IT Outage: A Third of Business Leaders Remain in the Dark

Data shows that organisational leaders need to improve their understanding of IT downtime.

Understanding what the cost of IT downtime means for business is critical to securing the resources needed, to strengthen business resilience. This is according to Databarracks, which recently revealed that a third of organisations remain in the dark regarding how much an IT outage could cost their organisation.

The results were identified in Databarracks’ annual Data Health Check survey, which provides insight into the changing priorities and attitudes towards IT, from over 400 IT professionals.

From the data 46 per cent of those surveyed, experienced more than four hours of IT related downtime over the past 12 months. Critically, of those organisations able to quantify the cost of an IT outage to their business, 23 per cent said that they incurred costs ranging from £10,000 up to more than £1million, per hour. When participants were asked what challenges were preventing a better recovery speed, the most popular response (34 per cent) cited financial constraints as the biggest factor.

Commenting on these findings Peter Groucutt, managing director of Databarracks states:

“It’s clear that organisations and the decision-makers within them, need to have a better understanding regarding the impact these IT outages have on their business.

“IT downtime affects every organisation differently. In the event of an outage some businesses start feeling the financial impact immediately from a loss of sales, while others won’t notice a loss of revenue for the first hour or two, but can endure a much steeper curve the longer staff are unable to do their jobs. Increasingly, we are also seeing the cause of downtime being cyber-related. Cyber-attacks add an additional layer of complexity to the recovery with several steps that need to be completed before systems can be brought back online. In practice, this starts by identifying the root cause and then remediating, which might include removing malware as well as revoking access for any adversaries. Only then can you begin your recovery process, which adds downtime for your business and customers, which can carry severe cost implications.

“It’s a concern that 35 per cent of organisations are unware of what these financial implications are. We need to improve awareness and understanding, not just at the IT level, but board-level too.”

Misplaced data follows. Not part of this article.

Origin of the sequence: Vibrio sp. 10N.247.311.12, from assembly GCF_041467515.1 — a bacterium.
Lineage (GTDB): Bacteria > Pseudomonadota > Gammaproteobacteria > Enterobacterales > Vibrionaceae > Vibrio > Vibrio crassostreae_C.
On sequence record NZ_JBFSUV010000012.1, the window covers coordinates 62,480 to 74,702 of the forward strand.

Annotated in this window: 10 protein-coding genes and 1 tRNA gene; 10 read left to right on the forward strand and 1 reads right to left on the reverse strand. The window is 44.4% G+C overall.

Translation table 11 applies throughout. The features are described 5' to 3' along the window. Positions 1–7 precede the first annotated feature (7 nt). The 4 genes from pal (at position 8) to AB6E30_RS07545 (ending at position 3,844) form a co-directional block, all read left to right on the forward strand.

Groucutt continues: “Understanding what downtime costs your organisation is fundamental to making informed decisions on IT resilience. Our data shows that financial constraints are the biggest challenges to improving recovery speed. It will always be difficult to secure budget for IT resilience if you’re not able to assign real monetary values to specific areas impacted by an outage. Presenting a downtime cost immediately puts the cost of investment into context and will help senior leaders within an organisation understand where investment is needed.

“Firstly, it’s important to understand that there are several different costs that need to be considered when estimating the impact of an outage. The obvious ones are the lost revenue, staff costs and the associated costs needed for fixing an outage. These are tangible costs and are usually well known to a business. Importantly, a business must look beyond these to get a more holistic view of what impact an outage will have financially. ‘Hidden’ or intangible costs, such as damage to reputation, can often outweigh the more obvious immediate costs. Typically, these intangible costs are less easy to estimate and therefore excluded from calculations. This is wrong and they should be considered.

Groucutt concludes: “IT investment is critical to business operations not only in terms of delivery of services, but also safeguarding against threats. It is imperative that board-level representatives become aware of where these threats lie and what the cost to the business from any downtime experienced will be. From this the necessary resources needed to improve resilience can then be made available.”



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